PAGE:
With a thrilling view of the Columbia River as it winds through its gorge toward Portland and the Pacific Ocean beyond, the White Salmon house commands attention. Mt Hood to the south is just out of sight, but to the east are the forested foothills leading up to more volcanoes in the Cascade chain.  The 1,900 square foot, three bedroom house is designed to stay out of sight.  Its one story volume rises gently to the south in one long angle, with its muted colors of rust, charcoal and natural cedar blending into the landscape.  

The directive from the owners was to create something special, lyrical and durable within a strict budget, so close collaboration was essential. The owners, both skilled kayakers, helped develop a plan that is both practical and poetic.  The interior axis from entry to the view side is interrupted by a “rock in the steam,” which is actually a utility room cedar-clad. The main spaces of the kitchen, dining, living room, and main circulation spine pivot around this object, just as a kayaker would pivot around an obstacle. Not only does this give the plan interest and energy, it also helps organize the space.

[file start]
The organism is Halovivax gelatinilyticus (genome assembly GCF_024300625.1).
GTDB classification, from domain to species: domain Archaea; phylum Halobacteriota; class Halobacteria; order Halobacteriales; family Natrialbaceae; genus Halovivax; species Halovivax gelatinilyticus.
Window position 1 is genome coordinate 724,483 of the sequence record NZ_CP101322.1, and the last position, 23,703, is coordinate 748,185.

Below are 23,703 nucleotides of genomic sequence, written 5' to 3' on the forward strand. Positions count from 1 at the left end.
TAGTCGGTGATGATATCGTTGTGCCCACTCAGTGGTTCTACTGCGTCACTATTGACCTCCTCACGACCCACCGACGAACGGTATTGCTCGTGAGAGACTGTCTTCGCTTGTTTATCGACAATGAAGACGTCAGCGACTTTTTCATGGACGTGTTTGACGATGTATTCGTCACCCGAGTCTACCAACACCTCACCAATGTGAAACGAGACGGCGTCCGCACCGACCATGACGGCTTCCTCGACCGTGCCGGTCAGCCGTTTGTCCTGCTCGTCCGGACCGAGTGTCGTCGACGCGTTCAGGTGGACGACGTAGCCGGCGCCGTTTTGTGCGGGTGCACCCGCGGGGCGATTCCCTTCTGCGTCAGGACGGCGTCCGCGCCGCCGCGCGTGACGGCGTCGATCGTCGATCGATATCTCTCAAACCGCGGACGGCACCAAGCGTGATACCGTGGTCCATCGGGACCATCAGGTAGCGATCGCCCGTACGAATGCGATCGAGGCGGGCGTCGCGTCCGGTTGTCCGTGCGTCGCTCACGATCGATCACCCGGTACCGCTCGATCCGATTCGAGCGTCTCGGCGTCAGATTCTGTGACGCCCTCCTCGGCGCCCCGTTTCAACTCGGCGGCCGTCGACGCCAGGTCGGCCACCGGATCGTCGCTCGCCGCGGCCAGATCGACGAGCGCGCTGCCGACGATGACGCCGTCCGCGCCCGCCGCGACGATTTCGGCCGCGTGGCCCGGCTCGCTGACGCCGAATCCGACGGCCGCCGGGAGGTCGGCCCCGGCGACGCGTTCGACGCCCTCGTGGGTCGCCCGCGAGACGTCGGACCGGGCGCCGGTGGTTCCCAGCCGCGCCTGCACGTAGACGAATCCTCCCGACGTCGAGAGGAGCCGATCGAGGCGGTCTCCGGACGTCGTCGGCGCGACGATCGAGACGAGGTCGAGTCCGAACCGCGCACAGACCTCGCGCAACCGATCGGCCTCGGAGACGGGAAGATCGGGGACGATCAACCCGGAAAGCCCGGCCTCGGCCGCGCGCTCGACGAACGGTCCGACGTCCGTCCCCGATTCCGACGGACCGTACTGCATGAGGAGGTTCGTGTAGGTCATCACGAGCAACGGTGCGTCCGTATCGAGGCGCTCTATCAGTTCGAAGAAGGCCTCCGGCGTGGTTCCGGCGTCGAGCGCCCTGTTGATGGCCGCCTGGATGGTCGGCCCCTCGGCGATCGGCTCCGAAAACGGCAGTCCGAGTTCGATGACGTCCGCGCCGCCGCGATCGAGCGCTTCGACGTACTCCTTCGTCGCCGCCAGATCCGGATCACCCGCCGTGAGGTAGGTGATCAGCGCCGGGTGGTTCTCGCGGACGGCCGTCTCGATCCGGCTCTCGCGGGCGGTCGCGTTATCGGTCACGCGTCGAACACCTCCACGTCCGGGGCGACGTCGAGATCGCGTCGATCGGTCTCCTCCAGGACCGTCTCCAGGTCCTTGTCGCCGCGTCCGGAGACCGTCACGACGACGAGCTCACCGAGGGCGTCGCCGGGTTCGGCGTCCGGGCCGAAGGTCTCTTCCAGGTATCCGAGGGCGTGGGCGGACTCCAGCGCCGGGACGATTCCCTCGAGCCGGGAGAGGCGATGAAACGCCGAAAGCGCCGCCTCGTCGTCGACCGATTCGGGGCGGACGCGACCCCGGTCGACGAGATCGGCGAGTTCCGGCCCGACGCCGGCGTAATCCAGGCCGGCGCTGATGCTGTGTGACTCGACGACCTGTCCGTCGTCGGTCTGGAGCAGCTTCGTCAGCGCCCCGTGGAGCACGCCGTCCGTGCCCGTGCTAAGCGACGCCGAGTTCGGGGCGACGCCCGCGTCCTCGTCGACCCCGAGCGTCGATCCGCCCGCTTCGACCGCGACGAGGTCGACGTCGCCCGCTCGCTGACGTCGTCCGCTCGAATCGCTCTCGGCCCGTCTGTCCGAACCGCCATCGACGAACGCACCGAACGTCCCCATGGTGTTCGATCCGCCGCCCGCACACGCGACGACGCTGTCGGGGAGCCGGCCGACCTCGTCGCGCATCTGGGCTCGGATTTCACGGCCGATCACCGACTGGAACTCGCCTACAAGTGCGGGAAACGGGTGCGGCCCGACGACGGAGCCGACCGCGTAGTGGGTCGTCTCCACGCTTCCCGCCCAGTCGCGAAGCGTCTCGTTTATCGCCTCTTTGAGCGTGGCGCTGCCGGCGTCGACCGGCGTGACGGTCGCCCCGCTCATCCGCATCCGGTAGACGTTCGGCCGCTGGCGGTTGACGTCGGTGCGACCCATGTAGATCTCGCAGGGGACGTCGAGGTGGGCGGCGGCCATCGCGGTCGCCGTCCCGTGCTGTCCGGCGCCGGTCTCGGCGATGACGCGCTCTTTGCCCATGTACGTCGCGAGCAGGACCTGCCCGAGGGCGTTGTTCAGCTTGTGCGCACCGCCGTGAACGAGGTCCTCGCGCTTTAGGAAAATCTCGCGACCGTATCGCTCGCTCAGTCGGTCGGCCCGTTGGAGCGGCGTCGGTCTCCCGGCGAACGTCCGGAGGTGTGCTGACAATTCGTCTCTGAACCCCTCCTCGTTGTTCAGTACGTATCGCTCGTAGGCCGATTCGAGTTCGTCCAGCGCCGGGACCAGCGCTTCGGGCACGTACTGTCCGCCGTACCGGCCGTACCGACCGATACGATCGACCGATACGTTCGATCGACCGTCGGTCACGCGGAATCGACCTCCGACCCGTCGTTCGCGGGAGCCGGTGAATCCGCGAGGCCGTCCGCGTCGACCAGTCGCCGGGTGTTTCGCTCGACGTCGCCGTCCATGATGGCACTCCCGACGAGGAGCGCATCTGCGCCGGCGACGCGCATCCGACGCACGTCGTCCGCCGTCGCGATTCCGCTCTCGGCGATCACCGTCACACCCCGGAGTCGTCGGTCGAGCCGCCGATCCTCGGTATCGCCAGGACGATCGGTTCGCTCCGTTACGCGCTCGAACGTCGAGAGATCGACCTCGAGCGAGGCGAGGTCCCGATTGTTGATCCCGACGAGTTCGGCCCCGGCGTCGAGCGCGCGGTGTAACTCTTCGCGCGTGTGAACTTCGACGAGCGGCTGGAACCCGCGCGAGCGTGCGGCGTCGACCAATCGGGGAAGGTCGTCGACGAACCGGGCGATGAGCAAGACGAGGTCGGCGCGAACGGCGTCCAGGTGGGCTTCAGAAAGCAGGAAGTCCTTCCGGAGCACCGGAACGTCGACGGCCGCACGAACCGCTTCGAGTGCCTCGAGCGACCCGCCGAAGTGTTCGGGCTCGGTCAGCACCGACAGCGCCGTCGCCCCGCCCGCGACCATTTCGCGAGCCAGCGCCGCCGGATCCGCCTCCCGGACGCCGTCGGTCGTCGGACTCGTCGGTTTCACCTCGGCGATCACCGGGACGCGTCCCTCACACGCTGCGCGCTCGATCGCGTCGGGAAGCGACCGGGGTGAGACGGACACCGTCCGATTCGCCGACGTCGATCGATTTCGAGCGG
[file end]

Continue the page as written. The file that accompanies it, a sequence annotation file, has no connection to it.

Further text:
The winds are famously fierce in the Gorge so the landscape is divided between a sheltered east entry courtyard, defined by the house and garage, and the wide open views of the Gorge side.